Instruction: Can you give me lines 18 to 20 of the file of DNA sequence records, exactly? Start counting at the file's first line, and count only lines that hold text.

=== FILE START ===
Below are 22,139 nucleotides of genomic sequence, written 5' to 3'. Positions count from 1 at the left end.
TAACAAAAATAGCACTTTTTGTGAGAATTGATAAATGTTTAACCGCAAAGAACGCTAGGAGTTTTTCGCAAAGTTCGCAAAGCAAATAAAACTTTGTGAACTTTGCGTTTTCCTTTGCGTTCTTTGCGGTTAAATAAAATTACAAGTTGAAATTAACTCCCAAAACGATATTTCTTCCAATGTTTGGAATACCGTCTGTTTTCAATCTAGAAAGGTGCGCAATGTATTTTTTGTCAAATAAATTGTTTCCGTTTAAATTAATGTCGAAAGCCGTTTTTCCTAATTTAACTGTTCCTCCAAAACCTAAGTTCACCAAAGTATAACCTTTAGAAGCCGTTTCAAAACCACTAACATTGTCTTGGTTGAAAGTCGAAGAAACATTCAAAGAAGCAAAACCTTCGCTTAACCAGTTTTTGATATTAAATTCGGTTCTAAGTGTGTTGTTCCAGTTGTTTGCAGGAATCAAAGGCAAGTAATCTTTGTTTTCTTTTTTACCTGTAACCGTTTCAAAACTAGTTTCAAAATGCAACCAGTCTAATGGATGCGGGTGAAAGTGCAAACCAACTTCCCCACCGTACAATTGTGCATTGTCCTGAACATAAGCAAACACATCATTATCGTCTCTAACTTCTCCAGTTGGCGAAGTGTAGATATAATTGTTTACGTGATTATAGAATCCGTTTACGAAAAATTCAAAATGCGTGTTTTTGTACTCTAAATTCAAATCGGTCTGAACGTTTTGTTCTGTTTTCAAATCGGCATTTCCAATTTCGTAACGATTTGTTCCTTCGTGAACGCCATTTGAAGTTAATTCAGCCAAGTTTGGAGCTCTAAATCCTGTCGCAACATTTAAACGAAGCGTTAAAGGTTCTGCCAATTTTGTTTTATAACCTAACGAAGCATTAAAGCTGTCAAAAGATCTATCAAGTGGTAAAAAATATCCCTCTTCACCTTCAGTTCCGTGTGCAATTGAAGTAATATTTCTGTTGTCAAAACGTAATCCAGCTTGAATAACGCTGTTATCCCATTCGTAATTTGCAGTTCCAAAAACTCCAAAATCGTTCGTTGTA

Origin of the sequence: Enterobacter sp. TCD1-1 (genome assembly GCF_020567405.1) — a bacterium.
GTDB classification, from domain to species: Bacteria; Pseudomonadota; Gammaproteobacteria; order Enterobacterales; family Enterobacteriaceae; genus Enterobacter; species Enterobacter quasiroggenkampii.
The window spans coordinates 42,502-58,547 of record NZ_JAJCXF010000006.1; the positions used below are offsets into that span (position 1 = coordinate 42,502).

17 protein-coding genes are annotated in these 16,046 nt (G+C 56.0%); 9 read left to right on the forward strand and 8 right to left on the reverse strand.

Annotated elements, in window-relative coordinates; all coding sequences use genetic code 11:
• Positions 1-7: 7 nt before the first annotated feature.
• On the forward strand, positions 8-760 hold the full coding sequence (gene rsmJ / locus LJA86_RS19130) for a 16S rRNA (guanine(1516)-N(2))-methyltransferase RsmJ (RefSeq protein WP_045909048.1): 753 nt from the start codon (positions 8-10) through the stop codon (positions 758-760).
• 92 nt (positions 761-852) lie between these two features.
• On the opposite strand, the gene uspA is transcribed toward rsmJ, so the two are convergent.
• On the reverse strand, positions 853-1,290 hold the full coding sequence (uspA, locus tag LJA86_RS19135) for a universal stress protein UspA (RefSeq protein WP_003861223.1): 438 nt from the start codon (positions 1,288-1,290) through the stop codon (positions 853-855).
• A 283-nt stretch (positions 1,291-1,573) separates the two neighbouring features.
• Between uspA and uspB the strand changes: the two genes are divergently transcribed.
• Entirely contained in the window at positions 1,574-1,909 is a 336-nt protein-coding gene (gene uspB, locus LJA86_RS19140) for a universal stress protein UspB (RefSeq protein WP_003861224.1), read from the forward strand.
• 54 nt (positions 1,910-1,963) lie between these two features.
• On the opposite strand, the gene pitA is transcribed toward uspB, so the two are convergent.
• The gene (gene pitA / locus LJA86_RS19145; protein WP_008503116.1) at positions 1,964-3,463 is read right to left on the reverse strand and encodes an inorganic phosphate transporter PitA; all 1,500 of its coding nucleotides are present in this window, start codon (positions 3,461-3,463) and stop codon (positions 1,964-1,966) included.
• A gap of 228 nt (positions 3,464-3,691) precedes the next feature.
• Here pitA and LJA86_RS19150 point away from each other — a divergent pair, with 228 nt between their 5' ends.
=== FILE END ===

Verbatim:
• The gene (gene pitA / locus LJA86_RS19145; protein WP_008503116.1) at positions 1,964-3,463 is read right to left on the reverse strand and encodes an inorganic phosphate transporter PitA; all 1,500 of its coding nucleotides are present in this window, start codon (positions 3,461-3,463) and stop codon (positions 1,964-1,966) included.
• A gap of 228 nt (positions 3,464-3,691) precedes the next feature.
• Here pitA and LJA86_RS19150 point away from each other — a divergent pair, with 228 nt between their 5' ends.